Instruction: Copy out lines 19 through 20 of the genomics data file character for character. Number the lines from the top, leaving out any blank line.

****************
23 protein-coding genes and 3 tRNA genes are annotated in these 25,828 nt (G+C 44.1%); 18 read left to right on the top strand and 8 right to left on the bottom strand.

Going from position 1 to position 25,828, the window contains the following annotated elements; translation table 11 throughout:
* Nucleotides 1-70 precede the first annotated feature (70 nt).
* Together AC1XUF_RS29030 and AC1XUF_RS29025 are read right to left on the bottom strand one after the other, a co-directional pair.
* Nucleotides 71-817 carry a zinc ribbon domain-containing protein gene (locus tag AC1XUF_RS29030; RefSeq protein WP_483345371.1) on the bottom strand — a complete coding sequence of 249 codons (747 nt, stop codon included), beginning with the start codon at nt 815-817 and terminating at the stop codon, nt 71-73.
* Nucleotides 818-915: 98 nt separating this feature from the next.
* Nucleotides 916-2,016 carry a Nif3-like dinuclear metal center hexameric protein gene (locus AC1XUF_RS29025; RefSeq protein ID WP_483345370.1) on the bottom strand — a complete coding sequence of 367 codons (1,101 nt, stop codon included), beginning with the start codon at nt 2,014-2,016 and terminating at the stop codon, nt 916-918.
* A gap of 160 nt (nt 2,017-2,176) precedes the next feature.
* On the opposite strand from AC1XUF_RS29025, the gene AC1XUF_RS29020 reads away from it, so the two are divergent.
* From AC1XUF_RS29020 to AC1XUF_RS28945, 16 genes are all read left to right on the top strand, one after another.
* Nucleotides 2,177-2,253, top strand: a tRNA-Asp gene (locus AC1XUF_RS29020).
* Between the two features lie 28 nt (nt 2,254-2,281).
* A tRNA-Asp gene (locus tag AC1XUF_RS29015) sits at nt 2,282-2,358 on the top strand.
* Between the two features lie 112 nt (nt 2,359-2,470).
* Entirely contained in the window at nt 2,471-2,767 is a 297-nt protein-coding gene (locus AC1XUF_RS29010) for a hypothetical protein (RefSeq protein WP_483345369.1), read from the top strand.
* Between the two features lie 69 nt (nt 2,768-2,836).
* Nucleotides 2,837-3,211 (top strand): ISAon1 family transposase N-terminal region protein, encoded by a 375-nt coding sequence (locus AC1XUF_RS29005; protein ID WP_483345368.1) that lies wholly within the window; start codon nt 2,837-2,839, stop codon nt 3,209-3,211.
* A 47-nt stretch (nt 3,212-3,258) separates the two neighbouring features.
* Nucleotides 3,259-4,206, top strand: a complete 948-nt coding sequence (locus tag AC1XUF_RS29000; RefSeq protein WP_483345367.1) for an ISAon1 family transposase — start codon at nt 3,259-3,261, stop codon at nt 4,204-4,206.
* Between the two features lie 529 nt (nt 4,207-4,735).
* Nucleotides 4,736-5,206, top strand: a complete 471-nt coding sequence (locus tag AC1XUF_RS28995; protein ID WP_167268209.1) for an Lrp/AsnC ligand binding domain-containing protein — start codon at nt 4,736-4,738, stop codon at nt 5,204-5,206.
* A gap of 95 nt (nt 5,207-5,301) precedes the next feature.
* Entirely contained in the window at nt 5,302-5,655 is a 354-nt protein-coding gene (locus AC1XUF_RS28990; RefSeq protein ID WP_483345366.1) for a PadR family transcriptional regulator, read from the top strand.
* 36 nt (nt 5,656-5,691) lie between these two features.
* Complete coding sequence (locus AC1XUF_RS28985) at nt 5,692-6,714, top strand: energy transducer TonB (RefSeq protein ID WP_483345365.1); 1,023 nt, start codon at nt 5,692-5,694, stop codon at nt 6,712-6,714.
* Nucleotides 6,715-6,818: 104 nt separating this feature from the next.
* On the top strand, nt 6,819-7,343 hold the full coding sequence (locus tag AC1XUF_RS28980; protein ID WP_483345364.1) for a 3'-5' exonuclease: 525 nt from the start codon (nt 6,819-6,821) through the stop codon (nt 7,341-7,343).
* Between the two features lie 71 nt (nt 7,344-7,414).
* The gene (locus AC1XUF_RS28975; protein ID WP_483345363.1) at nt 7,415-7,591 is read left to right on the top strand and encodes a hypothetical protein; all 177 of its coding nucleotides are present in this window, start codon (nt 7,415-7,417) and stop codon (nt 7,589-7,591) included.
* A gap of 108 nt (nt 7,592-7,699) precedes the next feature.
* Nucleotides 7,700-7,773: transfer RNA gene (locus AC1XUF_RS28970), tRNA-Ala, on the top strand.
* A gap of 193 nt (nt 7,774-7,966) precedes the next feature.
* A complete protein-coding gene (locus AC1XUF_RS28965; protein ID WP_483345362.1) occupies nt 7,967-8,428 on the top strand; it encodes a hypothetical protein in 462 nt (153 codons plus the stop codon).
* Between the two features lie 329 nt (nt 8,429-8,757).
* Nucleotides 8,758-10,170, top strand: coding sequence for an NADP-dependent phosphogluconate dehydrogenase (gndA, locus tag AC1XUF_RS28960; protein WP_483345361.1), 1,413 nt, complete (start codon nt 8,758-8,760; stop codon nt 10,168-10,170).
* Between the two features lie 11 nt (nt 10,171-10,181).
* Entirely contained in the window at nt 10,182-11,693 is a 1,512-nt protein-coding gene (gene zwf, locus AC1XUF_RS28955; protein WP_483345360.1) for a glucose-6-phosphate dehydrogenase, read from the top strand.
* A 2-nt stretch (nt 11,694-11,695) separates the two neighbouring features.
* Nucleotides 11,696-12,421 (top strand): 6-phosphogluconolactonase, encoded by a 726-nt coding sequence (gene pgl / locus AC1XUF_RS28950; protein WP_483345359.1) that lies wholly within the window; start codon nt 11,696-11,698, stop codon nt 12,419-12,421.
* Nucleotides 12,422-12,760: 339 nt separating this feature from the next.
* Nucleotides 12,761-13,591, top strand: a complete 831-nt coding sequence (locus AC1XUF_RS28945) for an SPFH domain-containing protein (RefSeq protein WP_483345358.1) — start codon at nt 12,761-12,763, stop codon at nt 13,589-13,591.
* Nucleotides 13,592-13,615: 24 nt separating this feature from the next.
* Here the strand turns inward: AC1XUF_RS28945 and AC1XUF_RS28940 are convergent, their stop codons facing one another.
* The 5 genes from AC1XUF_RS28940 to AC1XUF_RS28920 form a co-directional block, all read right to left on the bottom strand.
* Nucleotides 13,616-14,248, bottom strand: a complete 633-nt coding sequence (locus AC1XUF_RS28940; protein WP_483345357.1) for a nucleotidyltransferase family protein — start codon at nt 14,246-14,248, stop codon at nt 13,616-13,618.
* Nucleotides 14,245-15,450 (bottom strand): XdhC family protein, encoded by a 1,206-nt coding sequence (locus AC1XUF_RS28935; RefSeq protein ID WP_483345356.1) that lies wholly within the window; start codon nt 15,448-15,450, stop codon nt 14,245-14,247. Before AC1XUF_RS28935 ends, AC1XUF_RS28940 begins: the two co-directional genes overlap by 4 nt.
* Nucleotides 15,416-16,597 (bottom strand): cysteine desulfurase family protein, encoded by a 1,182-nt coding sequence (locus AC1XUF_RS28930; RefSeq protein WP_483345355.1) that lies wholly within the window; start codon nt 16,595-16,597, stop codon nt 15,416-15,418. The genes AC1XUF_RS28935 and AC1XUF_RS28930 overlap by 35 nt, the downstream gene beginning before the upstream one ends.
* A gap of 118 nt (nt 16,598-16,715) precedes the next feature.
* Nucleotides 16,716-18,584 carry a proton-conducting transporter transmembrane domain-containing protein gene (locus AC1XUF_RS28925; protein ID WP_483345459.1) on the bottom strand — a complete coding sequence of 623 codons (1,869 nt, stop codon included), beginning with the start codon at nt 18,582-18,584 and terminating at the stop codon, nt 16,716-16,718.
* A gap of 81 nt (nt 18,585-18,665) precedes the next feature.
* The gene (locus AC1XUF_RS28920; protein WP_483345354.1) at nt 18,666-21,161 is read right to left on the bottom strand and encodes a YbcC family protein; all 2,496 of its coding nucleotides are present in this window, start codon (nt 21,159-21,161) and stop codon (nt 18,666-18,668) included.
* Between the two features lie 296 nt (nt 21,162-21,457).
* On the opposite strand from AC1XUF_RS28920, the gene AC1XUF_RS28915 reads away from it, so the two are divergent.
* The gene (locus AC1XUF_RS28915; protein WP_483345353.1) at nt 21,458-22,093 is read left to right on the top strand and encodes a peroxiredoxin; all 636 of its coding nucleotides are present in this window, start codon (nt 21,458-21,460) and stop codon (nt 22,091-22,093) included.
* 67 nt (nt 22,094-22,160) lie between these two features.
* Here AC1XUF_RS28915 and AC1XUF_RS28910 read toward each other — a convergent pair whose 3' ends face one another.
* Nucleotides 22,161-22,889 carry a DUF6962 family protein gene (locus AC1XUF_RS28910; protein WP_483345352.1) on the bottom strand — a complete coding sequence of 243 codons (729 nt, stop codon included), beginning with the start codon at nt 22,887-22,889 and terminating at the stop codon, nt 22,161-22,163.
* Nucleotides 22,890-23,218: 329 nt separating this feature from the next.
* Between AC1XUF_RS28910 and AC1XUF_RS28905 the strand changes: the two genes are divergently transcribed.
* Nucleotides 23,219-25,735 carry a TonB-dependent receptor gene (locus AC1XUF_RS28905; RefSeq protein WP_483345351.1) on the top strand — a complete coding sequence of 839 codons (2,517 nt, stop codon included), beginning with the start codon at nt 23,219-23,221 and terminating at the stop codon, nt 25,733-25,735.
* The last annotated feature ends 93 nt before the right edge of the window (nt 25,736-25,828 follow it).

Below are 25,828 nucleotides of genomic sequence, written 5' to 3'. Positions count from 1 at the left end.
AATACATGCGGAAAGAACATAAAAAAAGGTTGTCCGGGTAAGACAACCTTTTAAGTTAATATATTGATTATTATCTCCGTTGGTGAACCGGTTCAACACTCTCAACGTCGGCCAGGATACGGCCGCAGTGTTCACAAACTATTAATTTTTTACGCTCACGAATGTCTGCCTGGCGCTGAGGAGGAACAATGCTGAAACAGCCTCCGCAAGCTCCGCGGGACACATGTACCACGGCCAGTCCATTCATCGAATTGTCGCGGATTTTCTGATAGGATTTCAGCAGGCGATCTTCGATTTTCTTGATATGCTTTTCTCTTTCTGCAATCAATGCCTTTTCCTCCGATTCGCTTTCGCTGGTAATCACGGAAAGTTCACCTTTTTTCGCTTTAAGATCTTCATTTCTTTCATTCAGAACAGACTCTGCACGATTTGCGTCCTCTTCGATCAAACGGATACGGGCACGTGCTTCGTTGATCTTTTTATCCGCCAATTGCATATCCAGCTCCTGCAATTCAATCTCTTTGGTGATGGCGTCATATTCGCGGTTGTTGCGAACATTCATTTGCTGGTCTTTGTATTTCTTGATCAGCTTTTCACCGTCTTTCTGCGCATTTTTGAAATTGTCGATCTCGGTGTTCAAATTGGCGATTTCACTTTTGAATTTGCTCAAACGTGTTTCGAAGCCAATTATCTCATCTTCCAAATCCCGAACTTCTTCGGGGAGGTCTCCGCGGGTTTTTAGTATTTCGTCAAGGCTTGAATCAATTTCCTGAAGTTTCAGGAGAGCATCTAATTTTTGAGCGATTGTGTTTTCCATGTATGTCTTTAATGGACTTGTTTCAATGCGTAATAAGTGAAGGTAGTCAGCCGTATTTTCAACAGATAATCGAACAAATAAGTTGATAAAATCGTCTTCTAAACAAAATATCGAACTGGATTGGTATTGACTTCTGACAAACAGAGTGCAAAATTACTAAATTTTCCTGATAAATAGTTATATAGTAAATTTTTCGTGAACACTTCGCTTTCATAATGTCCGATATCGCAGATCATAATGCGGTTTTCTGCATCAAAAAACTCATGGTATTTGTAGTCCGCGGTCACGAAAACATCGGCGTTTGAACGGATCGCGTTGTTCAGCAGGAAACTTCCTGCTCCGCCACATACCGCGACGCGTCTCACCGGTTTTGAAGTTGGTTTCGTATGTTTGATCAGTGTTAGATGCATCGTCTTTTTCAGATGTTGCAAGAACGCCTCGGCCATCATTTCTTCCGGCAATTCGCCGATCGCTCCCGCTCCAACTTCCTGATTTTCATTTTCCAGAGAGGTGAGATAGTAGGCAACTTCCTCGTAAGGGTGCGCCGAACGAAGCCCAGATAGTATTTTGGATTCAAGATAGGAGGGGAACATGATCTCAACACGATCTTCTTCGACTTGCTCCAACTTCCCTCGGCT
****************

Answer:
* Nucleotides 3,259-4,206, top strand: a complete 948-nt coding sequence (locus tag AC1XUF_RS29000; RefSeq protein WP_483345367.1) for an ISAon1 family transposase — start codon at nt 3,259-3,261, stop codon at nt 4,204-4,206.
* Between the two features lie 529 nt (nt 4,207-4,735).